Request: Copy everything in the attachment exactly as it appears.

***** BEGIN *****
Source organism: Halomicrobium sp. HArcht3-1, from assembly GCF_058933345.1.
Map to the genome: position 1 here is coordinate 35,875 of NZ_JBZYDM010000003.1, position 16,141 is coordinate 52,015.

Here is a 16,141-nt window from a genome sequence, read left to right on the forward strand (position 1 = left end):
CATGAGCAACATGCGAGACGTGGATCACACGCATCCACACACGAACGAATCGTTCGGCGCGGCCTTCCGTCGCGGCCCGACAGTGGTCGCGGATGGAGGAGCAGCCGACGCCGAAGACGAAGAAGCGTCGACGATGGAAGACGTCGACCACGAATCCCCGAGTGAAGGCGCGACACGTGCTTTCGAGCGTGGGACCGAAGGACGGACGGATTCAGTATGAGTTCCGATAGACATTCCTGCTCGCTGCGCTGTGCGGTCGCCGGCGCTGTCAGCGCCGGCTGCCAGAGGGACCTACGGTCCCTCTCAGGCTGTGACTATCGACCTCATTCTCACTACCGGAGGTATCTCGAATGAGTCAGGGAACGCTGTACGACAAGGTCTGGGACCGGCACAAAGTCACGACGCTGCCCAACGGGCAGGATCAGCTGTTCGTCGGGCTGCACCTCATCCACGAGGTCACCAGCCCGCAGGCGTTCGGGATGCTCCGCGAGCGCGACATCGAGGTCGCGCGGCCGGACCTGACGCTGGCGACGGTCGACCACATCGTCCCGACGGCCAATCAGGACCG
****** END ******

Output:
Source organism: Halomicrobium sp. HArcht3-1, from assembly GCF_058933345.1.
Map to the genome: position 1 here is coordinate 35,875 of NZ_JBZYDM010000003.1, position 16,141 is coordinate 52,015.

Here is a 16,141-nt window from a genome sequence, read left to right on the forward strand (position 1 = left end):
CATGAGCAACATGCGAGACGTGGATCACACGCATCCACACACGAACGAATCGTTCGGCGCGGCCTTCCGTCGCGGCCCGACAGTGGTCGCGGATGGAGGAGCAGCCGACGCCGAAGACGAAGAAGCGTCGACGATGGAAGACGTCGACCACGAATCCCCGAGTGAAGGCGCGACACGTGCTTTCGAGCGTGGGACCGAAGGACGGACGGATTCAGTATGAGTTCCGATAGACATTCCTGCTCGCTGCGCTGTGCGGTCGCCGGCGCTGTCAGCGCCGGCTGCCAGAGGGACCTACGGTCCCTCTCAGGCTGTGACTATCGACCTCATTCTCACTACCGGAGGTATCTCGAATGAGTCAGGGAACGCTGTACGACAAGGTCTGGGACCGGCACAAAGTCACGACGCTGCCCAACGGGCAGGATCAGCTGTTCGTCGGGCTGCACCTCATCCACGAGGTCACCAGCCCGCAGGCGTTCGGGATGCTCCGCGAGCGCGACATCGAGGTCGCGCGGCCGGACCTGACGCTGGCGACGGTCGACCACATCGTCCCGACGGCCAATCAGGACCG